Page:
The miracle of 163

On page 227 of Symmetry and the Monster, Mark Ronan tells the story of Conway and Norton computing the number of independent _mini j-functions_ (McKay-Thompson series) arising from the Moonshine module. There are 194 distinct characters of the monster (btw. see the background picture for the first page of the character table as given in the Atlas), but some of them give the same series reducing the number of series to 171. But, these are not all linearly independent. Mark Ronan writes :

"Conway recalls that, 'As we went down into the 160s, I said let's guess what number we will reach.' They guessed it would be 163 - which has a very special property in number theory - and it was!
There is no explanation for this. We don't know whether it is merely a coincidence, or something more. The special property of 163 in number theory has intruiging consequences, among which is the fact that
$e^{\pi \sqrt{163}} = 262537412640768743.99999999999925... $
is very close to being a whole number."

The corresponding footnote is a bit cryptic and doesn't explain this near miss integer.

"This special feature also yields a fact, first noticed by Euler, that the formula
$x^2-x+41 $
gives prime numbers for all values of x between 1 and 40. The connection with 163 is that the solution to
$x^2-x+41=0 $
involves the square root of -163."

So, what is really going on?

The _modular j-function_ has a power series expansion in $q=e^{2 \pi i \tau} $ starting off as

$j(\tau) = q^{-1} + 744 + 196884 q + 21493760 q^2 + 864299970 q^3 + \cdots $

and classifies complex elliptic curves upto isomorphism, or equivalently, two-dimensional integral lattices upto a complex scaling factor. A source of two-dimensional integral lattices is given by the rings of integers $\mathbb{Z}.1 + \mathbb{Z}.\tau $ in quadratic imaginary extensions of the rational numbers $\mathbb{Q}(\sqrt{-D}) $. So, perhaps one might expect special properties of the j-value $j(\tau) $ whenever this ring of integers has special properties.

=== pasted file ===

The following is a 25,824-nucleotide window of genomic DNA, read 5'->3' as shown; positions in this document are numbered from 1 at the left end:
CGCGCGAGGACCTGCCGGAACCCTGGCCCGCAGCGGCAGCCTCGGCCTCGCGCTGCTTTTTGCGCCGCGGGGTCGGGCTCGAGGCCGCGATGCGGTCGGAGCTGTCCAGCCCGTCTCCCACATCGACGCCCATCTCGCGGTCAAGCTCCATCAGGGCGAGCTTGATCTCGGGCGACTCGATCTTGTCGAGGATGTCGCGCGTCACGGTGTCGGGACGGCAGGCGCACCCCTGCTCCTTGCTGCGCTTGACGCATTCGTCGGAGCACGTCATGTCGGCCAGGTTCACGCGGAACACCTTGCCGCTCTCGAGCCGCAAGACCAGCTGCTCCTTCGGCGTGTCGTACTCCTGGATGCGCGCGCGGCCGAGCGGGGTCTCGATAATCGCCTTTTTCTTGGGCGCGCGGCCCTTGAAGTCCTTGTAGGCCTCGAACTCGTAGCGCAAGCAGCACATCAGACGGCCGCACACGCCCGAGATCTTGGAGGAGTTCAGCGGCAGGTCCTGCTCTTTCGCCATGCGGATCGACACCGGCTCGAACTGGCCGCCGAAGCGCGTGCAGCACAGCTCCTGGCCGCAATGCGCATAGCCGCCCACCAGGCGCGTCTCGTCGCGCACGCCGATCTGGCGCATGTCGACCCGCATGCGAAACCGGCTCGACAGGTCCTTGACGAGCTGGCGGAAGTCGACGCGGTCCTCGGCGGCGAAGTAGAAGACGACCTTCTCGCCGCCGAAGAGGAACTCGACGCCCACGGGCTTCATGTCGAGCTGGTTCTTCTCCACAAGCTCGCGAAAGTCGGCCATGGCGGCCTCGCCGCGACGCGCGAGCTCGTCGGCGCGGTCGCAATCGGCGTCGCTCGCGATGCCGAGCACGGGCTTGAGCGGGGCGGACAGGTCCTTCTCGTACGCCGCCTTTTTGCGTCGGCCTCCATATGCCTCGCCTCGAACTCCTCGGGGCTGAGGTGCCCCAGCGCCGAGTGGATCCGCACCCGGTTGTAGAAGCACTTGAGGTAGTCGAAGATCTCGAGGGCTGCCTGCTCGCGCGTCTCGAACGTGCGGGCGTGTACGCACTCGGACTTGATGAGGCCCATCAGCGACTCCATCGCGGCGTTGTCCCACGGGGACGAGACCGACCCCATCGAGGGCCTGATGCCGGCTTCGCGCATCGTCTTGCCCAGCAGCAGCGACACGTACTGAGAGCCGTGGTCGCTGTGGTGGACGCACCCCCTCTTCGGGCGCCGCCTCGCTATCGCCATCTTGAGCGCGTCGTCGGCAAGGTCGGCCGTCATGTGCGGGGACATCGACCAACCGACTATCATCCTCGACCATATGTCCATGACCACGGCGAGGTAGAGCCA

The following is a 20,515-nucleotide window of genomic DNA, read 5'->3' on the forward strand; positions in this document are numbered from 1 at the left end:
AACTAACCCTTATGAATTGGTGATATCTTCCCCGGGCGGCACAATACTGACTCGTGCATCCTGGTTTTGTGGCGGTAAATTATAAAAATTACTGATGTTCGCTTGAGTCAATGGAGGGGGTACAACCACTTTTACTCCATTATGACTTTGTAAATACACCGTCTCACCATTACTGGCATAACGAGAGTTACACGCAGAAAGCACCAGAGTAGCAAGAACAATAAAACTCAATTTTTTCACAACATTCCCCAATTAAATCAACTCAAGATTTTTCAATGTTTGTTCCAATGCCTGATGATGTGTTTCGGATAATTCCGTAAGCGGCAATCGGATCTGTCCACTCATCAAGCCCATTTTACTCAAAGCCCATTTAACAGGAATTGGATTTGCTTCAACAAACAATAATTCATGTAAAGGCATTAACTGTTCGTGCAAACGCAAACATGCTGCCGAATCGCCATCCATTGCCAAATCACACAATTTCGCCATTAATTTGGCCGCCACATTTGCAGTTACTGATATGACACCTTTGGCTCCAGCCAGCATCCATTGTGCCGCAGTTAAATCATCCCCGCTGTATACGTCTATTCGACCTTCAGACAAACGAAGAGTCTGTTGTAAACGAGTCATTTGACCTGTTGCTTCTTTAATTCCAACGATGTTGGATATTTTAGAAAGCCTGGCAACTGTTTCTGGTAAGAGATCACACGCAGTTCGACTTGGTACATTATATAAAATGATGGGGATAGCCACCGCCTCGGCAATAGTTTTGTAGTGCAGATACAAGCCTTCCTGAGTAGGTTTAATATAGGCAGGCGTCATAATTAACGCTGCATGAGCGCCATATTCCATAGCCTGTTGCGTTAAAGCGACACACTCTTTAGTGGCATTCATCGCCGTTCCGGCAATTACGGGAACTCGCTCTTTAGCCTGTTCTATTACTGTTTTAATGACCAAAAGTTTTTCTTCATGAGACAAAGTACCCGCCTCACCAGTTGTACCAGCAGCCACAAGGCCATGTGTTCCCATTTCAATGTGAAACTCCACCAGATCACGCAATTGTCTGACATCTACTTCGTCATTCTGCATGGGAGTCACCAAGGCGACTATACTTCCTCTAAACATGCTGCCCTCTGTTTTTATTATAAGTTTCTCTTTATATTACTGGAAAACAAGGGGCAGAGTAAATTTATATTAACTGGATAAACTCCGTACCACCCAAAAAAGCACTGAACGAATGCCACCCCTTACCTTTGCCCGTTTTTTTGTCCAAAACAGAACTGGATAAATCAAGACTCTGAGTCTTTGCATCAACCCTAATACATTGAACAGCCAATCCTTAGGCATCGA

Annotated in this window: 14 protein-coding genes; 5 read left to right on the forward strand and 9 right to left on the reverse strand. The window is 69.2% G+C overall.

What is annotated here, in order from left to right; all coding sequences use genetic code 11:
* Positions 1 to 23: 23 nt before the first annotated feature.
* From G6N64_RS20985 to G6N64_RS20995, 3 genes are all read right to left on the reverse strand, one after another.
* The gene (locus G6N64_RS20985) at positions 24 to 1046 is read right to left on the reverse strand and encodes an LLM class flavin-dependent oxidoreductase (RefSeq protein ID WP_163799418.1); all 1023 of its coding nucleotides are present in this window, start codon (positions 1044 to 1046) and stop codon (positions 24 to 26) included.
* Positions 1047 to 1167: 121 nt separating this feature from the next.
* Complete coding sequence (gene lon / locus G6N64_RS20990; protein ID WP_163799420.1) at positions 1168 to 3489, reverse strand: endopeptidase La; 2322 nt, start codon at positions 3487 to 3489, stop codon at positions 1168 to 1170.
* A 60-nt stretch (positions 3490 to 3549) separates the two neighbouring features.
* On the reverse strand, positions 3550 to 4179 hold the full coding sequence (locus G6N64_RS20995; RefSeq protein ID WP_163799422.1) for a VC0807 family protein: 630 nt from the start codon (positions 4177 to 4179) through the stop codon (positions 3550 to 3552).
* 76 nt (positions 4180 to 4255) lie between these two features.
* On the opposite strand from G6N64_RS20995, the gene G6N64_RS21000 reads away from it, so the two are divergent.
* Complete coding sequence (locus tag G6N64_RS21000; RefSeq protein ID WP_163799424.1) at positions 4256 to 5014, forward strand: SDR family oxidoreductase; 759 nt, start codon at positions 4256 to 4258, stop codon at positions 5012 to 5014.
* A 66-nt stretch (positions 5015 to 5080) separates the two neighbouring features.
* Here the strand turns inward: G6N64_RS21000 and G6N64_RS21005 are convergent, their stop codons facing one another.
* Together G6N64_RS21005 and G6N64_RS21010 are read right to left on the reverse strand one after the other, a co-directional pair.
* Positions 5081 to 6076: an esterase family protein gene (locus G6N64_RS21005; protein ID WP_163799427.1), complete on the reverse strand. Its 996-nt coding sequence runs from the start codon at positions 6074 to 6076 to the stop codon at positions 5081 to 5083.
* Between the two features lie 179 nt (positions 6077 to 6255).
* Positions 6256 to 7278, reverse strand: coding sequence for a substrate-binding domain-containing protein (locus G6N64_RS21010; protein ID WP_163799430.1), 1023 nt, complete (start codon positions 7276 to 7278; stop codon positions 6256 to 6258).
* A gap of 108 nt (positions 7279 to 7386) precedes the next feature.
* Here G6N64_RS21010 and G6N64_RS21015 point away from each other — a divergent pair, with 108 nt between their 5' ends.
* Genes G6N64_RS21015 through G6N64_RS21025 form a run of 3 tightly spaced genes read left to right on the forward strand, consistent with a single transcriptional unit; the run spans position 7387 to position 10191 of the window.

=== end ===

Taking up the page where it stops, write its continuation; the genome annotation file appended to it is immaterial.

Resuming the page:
Leopold Kronecker discovered in 1857 the remarkable fact that the modular j-function detects the class number of $\mathbb{Q}(\sqrt{-D}) $. Recall that the class-number is a finite number measuring the amount by which the ring on integers $\mathbb{Z}.1 + \mathbb{Z}.\tau $ in $\mathbb{Q}(\sqrt{-D}) $ fails to be a unique factorization domain. He proved :

The function-value $j(\tau) $ is an algebraic integer whose degree is the class number of the quadratic extension. In particular, if the ring of integers in $\mathbb{Q}(\sqrt{-D}) $ satisfied unique factorization (or equivalently, is a principal ideal domain), then $j(\tau) $ is an integer!

Special instances of this theorem were already known. For example, the Gaussian integers $\mathbb{Z}.1+\mathbb{Z}.i $ satisfy unique factorization and Gauss knew already that $j(i)=12^3=1728 $. He even knew that

$j(\frac{1}{2}(1+\sqrt{-163}))=(-640320)^3=-262537412640768000 $

and because $\mathbb{Z}.1+\mathbb{Z}.\frac{1}{2}(1+\sqrt{-163}) $ is the ring of integers in $\mathbb{Q}(\sqrt{-163}) $ and as the absolute value of this j-value is near the value of $e^{\pi \sqrt{163}} $ we must be closing in on the solution of the riddle.

Charles Hermite noticed in 1859 this curious numerical consequence of Kronecker's theorem. For, if one takes $\tau = \frac{1}{2}(1+\sqrt{-163}) $ and plugs this into the definition of $q=e^{2 \pi i} $ one gets the tiny number
$q = e^{\pi i - \pi \sqrt{163}} = - e^{-\pi \sqrt{163}} $ which is equal to -0.0000000000000000038089809370076523382...
So, all but the first two terms in the series expansion of $j(\tau) $ will be very small. For example
$196884 q = -0.00000000000074992740... $ and the next term $21493760 q^2 $ is already 0.00000000000000000000000000031183868... and further terms will be even a lot smaller.

Combining this information with the Gauss-computed value of $j(\tau) $ we get that

$~(-640320)^3 = -e^{\pi \sqrt{163}} + 744 - \text{tiny number} $

whence the observed curious approaximation of

$e^{\pi \sqrt{163}} = 262537412640768000 + 744 -\text{tiny number} = 262537412640768743.99999999999925... $

What about other near misses which follow from Kronecker's result? Unfortunately there are only nine imaginary quadratic extension $\mathbb{Q}(\sqrt{-D}) $ for which the corresponding ring of integers satisfies unique factorization, namely

$D=1,2,3,7,11,19,43,67,163 $

and of course the near misses will be worse for smaller values of D. For example for the next two largest values one calculates

$e^{\pi \sqrt{67}} = 147197952743.99999866245422... $

$e^{\pi \sqrt{43}} = 884736743.99977746603490661... $

Reference :

John Stillwell, Modular Miracles, The American Mathematical Monthly, 108 (2001) 70-76